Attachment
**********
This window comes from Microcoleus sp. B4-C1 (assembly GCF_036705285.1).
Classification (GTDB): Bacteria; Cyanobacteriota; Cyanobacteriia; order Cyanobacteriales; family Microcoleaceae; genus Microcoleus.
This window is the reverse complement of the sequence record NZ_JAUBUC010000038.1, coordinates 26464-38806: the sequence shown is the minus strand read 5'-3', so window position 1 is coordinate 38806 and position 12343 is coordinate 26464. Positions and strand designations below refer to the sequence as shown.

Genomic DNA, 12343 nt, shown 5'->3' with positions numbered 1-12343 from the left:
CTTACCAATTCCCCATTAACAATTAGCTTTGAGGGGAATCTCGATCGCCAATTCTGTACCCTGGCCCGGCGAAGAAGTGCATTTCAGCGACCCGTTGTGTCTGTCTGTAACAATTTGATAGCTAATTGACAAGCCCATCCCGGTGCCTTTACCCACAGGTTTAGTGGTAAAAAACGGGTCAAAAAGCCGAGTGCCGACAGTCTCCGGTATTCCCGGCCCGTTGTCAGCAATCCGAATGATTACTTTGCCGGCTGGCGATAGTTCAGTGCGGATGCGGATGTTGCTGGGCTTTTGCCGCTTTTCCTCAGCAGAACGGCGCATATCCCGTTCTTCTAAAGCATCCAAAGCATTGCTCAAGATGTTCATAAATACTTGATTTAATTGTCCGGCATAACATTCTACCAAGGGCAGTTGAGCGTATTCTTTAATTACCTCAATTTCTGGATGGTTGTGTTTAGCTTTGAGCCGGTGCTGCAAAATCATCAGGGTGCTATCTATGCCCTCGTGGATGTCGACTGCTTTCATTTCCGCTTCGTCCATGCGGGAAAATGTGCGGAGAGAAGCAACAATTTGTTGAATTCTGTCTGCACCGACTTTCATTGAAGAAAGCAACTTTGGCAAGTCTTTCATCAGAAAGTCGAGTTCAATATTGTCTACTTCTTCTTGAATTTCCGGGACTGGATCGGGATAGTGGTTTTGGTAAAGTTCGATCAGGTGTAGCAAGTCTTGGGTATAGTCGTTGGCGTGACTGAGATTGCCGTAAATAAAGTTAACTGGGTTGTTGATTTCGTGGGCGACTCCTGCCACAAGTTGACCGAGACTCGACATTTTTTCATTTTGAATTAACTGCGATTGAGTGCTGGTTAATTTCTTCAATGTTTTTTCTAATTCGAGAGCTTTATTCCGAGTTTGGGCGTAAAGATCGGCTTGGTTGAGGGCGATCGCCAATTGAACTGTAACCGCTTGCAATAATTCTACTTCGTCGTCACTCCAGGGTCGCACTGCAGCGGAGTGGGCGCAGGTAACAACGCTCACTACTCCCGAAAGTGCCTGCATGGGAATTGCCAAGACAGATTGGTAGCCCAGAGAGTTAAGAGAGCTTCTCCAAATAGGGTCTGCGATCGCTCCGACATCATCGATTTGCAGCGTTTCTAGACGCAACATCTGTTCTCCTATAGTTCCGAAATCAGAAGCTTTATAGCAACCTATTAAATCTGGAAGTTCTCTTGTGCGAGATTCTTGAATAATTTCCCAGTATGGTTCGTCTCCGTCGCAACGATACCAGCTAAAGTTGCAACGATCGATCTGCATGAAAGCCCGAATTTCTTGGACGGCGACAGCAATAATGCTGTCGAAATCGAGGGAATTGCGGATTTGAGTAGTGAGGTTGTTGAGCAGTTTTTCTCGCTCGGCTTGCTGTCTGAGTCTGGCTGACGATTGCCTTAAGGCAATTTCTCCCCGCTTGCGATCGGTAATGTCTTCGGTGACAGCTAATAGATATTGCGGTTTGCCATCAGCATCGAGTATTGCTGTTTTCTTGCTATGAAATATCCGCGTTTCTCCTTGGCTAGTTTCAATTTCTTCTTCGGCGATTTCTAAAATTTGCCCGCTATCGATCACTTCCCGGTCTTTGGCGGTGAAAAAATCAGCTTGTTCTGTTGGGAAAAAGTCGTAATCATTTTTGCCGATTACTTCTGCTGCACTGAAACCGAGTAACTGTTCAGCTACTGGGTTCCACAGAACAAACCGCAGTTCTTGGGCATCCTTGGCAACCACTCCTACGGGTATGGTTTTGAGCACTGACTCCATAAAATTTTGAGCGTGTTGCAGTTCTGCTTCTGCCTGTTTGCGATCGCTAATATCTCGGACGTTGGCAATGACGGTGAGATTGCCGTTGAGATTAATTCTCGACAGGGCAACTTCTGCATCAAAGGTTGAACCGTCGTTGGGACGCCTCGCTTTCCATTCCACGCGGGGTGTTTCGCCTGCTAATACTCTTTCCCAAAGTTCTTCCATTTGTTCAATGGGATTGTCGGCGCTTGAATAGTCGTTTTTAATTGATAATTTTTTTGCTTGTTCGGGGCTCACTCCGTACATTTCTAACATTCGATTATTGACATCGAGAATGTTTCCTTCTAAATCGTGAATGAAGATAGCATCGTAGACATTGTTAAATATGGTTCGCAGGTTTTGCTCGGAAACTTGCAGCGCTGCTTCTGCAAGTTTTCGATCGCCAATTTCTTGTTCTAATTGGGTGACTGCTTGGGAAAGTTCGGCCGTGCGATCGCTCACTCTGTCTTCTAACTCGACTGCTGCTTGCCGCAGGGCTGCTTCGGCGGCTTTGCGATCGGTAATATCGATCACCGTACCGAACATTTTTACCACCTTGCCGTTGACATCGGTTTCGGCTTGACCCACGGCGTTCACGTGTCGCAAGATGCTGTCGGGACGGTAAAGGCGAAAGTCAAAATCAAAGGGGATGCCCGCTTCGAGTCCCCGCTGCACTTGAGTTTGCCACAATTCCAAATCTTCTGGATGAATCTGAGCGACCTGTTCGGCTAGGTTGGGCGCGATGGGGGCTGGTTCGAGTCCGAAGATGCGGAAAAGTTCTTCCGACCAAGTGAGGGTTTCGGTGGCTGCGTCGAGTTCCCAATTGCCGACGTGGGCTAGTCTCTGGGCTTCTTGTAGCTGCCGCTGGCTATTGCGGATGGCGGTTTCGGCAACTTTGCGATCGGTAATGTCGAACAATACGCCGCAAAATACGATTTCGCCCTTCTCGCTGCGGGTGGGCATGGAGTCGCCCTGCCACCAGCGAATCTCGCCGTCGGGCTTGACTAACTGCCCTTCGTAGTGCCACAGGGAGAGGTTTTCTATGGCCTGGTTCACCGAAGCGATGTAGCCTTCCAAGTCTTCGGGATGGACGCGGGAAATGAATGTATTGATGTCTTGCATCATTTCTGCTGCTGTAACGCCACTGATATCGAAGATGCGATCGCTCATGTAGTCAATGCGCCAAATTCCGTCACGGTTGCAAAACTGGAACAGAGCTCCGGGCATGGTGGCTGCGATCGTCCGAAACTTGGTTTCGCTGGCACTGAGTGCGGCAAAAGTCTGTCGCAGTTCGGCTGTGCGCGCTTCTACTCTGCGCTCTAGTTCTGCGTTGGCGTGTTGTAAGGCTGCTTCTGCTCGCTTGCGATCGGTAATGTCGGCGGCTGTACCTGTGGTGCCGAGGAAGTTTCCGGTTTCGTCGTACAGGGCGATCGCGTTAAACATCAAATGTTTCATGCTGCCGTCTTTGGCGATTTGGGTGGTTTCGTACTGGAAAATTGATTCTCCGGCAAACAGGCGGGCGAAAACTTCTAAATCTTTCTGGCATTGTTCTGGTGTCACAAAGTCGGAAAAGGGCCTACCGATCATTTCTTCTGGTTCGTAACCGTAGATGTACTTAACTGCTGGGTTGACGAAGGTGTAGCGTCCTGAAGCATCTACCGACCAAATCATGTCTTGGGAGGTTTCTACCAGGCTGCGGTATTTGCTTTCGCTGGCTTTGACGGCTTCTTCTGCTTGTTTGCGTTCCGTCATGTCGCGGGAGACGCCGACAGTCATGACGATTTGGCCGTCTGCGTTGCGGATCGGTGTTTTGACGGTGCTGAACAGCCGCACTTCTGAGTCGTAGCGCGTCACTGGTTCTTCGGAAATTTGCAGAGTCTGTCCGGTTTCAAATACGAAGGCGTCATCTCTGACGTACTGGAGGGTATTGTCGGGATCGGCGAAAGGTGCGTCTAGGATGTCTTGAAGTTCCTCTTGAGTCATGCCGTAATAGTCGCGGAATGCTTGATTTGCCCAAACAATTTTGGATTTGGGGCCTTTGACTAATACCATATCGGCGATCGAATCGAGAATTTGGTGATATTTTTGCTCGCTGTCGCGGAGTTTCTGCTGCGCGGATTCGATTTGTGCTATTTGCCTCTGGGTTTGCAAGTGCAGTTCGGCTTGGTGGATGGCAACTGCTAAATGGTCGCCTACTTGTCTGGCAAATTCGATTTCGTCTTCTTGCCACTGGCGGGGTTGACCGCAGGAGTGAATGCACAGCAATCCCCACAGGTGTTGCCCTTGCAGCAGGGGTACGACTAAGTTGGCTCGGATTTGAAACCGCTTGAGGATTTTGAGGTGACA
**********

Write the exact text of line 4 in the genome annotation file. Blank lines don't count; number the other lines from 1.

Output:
Genomic DNA, 12343 nt, shown 5'->3' with positions numbered 1-12343 from the left: